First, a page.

She called on the government to forge a new relationship with the national representative body for indigenous peoples, the National Congress of Australia’s First Peoples, and restore their funding.

She expressed concern that the Government would not meet targets to close the gap in areas such as life expectancy, infant mortality, education and employment. She called for a comprehensive approach including specific targets for the reduction of detention rates, child removal and violence against women.

“I call on the Government to adopt a participatory approach based on consultation with indigenous peoples and take into account the ‘Redfern statement’, launched by peak Aboriginal and Torres Strait organisations in 2016, as it sets out priority areas for action and recommendations on issues ranging from health, justice, violence prevention, disability, children and families,” the expert concluded.

Ms. Tauli-Corpuz ended her two-week visit to Australia with a press conference in Barton in the Australian Capital Territory where she presented her initial findings and recommendations. She will present a comprehensive report to the UN Human Rights Council in September 2017.

The Special Rapporteur on the rights of indigenous peoples, Ms. Victoria Tauli-Corpuz (Philippines), is a human rights activist working on indigenous peoples’ rights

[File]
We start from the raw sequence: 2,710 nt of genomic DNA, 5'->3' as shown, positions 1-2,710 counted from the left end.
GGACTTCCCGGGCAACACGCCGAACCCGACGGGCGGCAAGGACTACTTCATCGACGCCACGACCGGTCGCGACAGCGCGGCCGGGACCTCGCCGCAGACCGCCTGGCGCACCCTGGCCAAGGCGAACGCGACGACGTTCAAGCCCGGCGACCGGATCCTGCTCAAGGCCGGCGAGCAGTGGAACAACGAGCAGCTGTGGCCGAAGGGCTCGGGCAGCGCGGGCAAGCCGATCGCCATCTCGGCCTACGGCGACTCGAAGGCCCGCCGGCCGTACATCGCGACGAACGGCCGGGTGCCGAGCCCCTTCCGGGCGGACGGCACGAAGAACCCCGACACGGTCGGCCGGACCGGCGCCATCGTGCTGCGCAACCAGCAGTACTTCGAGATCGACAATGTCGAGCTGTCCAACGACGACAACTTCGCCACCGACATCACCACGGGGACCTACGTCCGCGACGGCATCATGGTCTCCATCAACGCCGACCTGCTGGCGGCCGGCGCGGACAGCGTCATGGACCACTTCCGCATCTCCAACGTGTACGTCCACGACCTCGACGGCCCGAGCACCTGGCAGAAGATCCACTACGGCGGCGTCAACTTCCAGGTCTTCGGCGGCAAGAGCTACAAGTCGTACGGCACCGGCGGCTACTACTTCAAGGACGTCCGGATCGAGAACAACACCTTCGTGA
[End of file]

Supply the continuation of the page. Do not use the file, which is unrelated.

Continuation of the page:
. Her work for more than three decades has been focused on movement building among indigenous peoples and also among women, and she has worked as an educator-trainer on human rights, development and indigenous peoples in various contexts. She is a member of the Kankana-ey, Igorot indigenous peoples in the Cordillera Region in the Philippines.

The Special Rapporteurs are part of what is known as the Special Procedures of the Human Rights Council. Special Procedures, the largest body of independent experts in the UN Human Rights system, is the general name of the Council’s independent fact-finding and monitoring mechanisms that address either specific country situations or thematic issues in all parts of the world.

Special Procedures’ experts work on a voluntary basis; they are not UN staff and do not receive a salary for their work. They are independent from any government or organization and serve in their individual capacity.